Tuesday, June 4, 2013

Critiques

There are a lot of steps to work through as you are editing your manuscript. I like to look over plot points and character arcs and then I either send out to a critique group or I pass the manuscript to my beta readers. either option I choose, I will be receiving critiques back. And after all that is the point, to receive critiques so I can better my writing and the over all story. So, thought I would go over how I critique, as there are differing views on the subject. I'm pulling these guidelines from a conference I went to and feel like they sum it all up nicely, so here goes. . .

First: The purpose is to share encouragement, insight and useful suggestions. To improve our understanding of the writing process--and to improve our finished work. Specifically, a critique session might help the author see how future reader might 'see' the story/characters. The goal of a critique session IS NOT to criticize or belittle another person's work or them as a person. You know, treat others the way you'd want yo be treated.

To the Author:  You are the final authority on your story. The critiques are suggestions that you can incorporate or ignore as you see best. Writing is HIGHLY subjective, if someone doesn't like your work it doesn't mean everyone will feel the same way. Do not argue with the person giving a critique, you asked for their opinion after all.

To the Critiquers: Begin with praise. Helps soften the blows.  :) What did you like, where did you laugh, what spurred you on to continue reading. As you move to constructive criticism, start sentences with
 I. . ."I was unclear about... Encourage the writer, like: "I really like the setting, I would like to hear more about it." Remember that any comments you write are taken seriously, so be careful, thoughtful, and kind. Balance your remarks, tell what worked and you liked as well as the places that need work and bothers you. Fell free to line edit, but make the marks clear enough to be noticed by the author.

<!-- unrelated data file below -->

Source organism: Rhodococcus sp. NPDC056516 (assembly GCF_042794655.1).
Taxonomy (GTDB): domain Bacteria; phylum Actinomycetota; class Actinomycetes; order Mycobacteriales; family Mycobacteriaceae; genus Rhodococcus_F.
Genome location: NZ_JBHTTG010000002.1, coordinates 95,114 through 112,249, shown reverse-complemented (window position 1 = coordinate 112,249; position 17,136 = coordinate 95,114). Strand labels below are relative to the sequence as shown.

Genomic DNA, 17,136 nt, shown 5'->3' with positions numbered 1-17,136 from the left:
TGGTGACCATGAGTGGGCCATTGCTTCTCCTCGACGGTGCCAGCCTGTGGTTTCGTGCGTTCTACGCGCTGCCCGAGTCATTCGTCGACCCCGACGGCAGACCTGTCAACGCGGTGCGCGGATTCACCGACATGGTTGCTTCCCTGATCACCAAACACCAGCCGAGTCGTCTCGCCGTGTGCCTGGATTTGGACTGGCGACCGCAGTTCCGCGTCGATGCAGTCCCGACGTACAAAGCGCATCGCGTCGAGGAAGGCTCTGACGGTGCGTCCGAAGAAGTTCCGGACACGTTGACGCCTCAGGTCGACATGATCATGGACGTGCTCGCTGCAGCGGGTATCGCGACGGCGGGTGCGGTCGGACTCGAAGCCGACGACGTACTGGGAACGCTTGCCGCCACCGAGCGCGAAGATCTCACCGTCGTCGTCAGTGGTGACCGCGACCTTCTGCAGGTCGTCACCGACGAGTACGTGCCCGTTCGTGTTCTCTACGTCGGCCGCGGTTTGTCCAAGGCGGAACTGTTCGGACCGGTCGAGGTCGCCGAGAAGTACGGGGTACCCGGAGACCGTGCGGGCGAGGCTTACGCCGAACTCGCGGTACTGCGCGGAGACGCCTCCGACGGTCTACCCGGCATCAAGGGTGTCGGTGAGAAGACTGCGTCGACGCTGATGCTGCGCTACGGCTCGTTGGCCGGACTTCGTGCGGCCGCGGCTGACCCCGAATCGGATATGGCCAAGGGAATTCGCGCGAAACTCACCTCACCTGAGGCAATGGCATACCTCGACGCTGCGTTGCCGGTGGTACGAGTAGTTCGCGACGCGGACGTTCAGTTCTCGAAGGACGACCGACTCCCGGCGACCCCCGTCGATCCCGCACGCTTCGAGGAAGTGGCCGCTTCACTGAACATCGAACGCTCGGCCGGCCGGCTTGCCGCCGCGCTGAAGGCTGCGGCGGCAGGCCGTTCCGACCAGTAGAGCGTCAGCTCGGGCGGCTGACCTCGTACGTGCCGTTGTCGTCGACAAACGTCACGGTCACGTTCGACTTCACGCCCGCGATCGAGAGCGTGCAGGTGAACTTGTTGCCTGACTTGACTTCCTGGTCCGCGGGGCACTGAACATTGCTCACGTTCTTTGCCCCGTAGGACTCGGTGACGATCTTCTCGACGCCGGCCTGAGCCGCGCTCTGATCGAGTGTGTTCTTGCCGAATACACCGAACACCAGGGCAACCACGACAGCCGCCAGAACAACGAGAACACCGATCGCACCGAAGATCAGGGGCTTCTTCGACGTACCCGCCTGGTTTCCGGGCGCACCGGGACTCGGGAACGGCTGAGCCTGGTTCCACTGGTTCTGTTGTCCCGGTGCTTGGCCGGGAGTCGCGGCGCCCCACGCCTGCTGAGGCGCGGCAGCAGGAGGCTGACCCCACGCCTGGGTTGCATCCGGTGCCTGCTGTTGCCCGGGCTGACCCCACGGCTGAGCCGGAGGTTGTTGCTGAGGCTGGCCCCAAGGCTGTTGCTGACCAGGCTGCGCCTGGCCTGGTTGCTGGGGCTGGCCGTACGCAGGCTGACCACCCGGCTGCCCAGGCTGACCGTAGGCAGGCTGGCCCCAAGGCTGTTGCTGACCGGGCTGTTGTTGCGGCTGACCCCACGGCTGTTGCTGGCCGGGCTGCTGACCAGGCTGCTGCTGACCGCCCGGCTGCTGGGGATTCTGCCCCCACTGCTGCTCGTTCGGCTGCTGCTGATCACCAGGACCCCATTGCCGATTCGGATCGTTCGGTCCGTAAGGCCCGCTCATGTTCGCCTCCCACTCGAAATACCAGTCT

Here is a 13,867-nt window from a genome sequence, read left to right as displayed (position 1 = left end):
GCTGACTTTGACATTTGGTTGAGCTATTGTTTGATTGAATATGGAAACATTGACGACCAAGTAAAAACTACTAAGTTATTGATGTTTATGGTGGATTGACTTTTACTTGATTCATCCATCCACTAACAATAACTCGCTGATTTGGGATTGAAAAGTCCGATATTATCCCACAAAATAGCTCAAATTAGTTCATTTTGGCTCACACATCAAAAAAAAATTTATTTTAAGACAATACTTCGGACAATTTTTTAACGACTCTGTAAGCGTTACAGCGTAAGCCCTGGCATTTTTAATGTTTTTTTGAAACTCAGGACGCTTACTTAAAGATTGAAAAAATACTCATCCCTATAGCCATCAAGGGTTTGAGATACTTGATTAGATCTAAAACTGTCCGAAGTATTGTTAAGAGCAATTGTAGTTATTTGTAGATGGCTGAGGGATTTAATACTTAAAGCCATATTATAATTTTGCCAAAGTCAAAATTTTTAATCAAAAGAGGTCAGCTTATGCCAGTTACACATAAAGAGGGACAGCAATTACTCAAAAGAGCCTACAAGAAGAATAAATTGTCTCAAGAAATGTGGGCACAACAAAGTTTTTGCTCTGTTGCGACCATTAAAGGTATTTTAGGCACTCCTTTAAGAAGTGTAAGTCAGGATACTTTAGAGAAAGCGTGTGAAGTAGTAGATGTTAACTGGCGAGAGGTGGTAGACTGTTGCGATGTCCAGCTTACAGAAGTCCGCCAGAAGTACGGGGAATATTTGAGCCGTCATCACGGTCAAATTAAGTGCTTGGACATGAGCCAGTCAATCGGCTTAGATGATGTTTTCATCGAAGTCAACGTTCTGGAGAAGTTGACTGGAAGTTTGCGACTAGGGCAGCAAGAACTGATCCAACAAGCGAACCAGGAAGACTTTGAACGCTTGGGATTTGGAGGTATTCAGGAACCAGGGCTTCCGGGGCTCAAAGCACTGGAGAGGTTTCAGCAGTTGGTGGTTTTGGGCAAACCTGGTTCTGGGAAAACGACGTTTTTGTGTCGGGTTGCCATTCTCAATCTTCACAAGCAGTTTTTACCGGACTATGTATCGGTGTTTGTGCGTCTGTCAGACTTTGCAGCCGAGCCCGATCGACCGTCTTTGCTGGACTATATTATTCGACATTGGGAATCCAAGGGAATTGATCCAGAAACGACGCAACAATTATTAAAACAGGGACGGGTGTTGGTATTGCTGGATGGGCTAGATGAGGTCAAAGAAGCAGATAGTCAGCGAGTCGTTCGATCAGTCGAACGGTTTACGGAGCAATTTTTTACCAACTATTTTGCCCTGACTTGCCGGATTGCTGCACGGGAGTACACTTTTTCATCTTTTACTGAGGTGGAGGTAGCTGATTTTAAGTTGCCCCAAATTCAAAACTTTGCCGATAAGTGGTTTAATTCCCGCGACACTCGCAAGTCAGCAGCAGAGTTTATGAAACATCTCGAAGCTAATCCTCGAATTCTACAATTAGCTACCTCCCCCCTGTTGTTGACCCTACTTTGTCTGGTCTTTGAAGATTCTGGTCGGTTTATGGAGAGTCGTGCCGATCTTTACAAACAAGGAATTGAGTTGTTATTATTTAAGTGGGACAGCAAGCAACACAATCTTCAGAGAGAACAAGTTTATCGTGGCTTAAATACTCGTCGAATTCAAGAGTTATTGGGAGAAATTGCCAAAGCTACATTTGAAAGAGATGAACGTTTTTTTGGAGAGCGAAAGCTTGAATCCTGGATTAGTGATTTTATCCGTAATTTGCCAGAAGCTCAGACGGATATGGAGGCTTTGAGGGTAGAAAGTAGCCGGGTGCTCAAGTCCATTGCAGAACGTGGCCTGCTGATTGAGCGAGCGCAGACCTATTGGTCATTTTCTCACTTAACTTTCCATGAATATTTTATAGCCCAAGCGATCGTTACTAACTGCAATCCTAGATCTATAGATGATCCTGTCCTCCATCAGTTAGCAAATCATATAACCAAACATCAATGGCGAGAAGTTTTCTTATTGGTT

How do you critique? How much of others comments do you incorporate? Do you write a first draft then critique or wait until you have revised over and over before letting others review it? I would love to hear other's processes.

Happy writing!!

7 comments:

Krista said...

I give my honest reactions to what I am reading. If something seems unclear or takes me out of the story I make note of it and offer suggestions. I also like to point out what I am thinking - questions I have. And of course what makes me laugh or prose that especially strikes me.

I incorporate most line item type comments. Or at least address the cause for the concern. High level plot or character comments I am less likely to take. Also, I usually wait and see if multiple people have the same feedback.

I write my first draft - send to alpha readers. Revise then send the second draft to beta readers. Revise then send the third draft to my editor.

M.R. Buttars said...
This comment has been removed by the author.
Anonymous said...

readers and critique partners? I've been trying to do so for over a year with no success.

Anonymous said...

This is great, thanks! I have a quick question. How do you find reliable alpha/bet readers and critique partners? I've been trying to do so for over a year with little success.

Gussie said...

I edit my chapters many times before sending them out to be critiqued. I belong to an online critique group now and I appreciate the comments they've made. Annonymous might find critique partners if he/she connects with the writers in the chat room.

Deanna said...

Two of my beta readers are family and friends that are avid readers. They know I'll have thick skin and they tell me how the story is. I give them a stack of mini post-it notes with the manuscript to flag pages they write on and I get literally one hundred flags back. I love it though! Some are places I need to fix, others are just things they like or questions they have as they read. They don't write and I think that helps sometimes too. As writers we see things different than readers.

Canda said...

When I have my critique group read it--they read from a perspective of a writer and normally read it a chapter at a time. When my Beta-readers read it, it is from a reader's perspective and they get the whole book at once. Both groups give lots of feedback. I have thick skin too and would rather hear it all and not have it sugar coated.